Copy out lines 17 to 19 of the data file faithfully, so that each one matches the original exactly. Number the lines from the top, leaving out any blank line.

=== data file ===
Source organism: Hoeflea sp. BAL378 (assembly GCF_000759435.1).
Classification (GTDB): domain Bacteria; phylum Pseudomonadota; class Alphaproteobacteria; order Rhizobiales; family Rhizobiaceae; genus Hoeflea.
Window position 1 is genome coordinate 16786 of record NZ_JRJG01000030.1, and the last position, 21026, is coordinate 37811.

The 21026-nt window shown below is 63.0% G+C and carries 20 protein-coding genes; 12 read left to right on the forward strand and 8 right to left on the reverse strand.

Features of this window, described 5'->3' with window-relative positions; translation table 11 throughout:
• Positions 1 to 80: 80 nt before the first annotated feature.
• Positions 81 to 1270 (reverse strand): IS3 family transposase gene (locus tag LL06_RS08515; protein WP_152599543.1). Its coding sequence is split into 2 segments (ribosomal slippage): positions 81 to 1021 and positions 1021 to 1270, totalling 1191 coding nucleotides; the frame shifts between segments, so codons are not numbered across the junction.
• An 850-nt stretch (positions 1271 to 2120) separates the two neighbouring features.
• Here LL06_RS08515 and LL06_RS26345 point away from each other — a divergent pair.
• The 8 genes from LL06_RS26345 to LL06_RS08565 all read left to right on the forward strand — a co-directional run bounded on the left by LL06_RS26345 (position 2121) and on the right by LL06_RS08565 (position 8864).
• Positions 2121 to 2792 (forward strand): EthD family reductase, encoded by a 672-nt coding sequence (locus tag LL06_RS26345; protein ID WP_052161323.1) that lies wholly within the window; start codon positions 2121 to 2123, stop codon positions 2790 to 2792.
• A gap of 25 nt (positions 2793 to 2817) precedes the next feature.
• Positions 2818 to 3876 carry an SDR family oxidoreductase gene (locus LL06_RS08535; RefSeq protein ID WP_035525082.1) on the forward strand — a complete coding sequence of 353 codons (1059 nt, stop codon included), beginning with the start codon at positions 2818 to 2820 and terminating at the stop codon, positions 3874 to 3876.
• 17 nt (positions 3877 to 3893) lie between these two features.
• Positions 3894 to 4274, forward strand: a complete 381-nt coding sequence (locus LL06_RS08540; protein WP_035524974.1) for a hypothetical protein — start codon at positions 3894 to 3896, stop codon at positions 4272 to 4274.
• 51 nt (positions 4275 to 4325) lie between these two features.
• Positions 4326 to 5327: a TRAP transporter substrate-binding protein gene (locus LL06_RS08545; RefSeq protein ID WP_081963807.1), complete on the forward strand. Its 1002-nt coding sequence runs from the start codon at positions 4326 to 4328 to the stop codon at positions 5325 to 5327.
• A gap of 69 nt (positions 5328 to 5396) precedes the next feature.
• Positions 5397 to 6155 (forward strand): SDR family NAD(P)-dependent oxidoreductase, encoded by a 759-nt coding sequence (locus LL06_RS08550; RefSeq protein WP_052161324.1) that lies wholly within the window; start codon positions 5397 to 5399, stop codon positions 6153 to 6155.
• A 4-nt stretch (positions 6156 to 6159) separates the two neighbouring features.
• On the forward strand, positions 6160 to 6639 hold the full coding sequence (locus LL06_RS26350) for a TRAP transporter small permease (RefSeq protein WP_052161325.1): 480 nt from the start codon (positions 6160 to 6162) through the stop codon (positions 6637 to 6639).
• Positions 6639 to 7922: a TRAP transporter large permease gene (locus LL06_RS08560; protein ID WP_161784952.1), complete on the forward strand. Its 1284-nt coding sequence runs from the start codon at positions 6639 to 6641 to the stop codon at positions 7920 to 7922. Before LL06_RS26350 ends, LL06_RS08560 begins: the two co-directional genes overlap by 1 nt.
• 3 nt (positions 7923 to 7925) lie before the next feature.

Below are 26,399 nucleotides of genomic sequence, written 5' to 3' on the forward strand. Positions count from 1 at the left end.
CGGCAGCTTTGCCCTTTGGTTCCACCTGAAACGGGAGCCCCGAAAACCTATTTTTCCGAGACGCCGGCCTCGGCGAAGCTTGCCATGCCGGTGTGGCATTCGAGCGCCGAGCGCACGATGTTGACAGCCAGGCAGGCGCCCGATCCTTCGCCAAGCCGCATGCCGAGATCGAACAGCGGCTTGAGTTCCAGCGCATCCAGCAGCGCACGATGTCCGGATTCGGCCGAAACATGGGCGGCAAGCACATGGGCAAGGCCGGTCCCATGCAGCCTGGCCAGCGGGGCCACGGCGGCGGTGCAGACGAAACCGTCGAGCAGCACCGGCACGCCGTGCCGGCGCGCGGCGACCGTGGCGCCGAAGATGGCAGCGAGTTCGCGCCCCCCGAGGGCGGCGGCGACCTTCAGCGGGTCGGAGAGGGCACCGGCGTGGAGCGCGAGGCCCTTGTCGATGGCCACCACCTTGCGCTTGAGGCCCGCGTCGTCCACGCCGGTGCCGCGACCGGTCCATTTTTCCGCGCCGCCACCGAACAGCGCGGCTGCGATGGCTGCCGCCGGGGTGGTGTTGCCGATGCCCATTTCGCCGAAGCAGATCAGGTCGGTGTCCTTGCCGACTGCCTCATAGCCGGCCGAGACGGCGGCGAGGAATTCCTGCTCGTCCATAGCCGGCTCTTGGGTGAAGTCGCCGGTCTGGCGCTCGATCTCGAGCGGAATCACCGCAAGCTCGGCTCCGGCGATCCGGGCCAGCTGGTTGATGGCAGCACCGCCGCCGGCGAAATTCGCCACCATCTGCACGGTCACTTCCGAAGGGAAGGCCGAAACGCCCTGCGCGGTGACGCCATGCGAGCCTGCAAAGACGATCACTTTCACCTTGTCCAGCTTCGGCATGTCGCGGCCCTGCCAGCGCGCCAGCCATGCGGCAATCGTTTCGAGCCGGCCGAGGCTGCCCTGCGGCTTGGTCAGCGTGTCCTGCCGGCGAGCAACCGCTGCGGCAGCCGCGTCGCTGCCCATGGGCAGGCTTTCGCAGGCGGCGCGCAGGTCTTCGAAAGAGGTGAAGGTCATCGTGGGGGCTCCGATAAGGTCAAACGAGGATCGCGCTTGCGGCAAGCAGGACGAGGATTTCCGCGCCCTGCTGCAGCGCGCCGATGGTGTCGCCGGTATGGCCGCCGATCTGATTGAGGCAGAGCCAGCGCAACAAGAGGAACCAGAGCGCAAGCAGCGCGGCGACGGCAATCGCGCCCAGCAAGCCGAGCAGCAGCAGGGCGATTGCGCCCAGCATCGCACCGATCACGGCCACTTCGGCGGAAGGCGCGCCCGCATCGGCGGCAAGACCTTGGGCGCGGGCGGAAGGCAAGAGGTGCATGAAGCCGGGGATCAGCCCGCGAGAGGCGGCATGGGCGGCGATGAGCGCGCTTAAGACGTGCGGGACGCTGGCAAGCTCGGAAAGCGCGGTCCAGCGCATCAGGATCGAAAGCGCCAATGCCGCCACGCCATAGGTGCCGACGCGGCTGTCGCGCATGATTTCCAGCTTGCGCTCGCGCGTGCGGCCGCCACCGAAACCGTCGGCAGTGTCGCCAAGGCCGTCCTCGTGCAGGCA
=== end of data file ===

• Positions 4326 to 5327: a TRAP transporter substrate-binding protein gene (locus LL06_RS08545; RefSeq protein ID WP_081963807.1), complete on the forward strand. Its 1002-nt coding sequence runs from the start codon at positions 4326 to 4328 to the stop codon at positions 5325 to 5327.
• A gap of 69 nt (positions 5328 to 5396) precedes the next feature.
• Positions 5397 to 6155 (forward strand): SDR family NAD(P)-dependent oxidoreductase, encoded by a 759-nt coding sequence (locus LL06_RS08550; RefSeq protein WP_052161324.1) that lies wholly within the window; start codon positions 5397 to 5399, stop codon positions 6153 to 6155.